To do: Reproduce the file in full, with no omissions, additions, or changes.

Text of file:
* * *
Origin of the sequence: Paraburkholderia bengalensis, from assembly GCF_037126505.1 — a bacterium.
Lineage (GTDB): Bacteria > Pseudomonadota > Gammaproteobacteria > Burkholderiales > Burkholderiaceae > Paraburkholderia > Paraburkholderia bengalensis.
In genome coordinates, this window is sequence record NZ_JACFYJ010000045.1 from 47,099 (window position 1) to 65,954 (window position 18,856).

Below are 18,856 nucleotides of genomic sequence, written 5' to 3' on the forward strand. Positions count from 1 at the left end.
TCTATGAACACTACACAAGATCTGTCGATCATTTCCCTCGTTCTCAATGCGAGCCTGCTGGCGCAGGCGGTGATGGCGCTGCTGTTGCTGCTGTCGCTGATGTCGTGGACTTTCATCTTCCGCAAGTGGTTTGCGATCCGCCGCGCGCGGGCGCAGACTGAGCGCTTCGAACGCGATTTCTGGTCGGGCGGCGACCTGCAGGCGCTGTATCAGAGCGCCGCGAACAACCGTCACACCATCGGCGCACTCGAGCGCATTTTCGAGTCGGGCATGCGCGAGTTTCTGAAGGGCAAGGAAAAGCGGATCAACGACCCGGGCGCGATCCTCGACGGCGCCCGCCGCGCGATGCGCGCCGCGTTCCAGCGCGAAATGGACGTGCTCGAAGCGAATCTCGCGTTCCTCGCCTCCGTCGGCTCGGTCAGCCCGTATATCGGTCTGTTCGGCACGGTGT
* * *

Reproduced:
Origin of the sequence: Paraburkholderia bengalensis, from assembly GCF_037126505.1 — a bacterium.
Lineage (GTDB): Bacteria > Pseudomonadota > Gammaproteobacteria > Burkholderiales > Burkholderiaceae > Paraburkholderia > Paraburkholderia bengalensis.
In genome coordinates, this window is sequence record NZ_JACFYJ010000045.1 from 47,099 (window position 1) to 65,954 (window position 18,856).

Below are 18,856 nucleotides of genomic sequence, written 5' to 3' on the forward strand. Positions count from 1 at the left end.
TCTATGAACACTACACAAGATCTGTCGATCATTTCCCTCGTTCTCAATGCGAGCCTGCTGGCGCAGGCGGTGATGGCGCTGCTGTTGCTGCTGTCGCTGATGTCGTGGACTTTCATCTTCCGCAAGTGGTTTGCGATCCGCCGCGCGCGGGCGCAGACTGAGCGCTTCGAACGCGATTTCTGGTCGGGCGGCGACCTGCAGGCGCTGTATCAGAGCGCCGCGAACAACCGTCACACCATCGGCGCACTCGAGCGCATTTTCGAGTCGGGCATGCGCGAGTTTCTGAAGGGCAAGGAAAAGCGGATCAACGACCCGGGCGCGATCCTCGACGGCGCCCGCCGCGCGATGCGCGCCGCGTTCCAGCGCGAAATGGACGTGCTCGAAGCGAATCTCGCGTTCCTCGCCTCCGTCGGCTCGGTCAGCCCGTATATCGGTCTGTTCGGCACGGTGT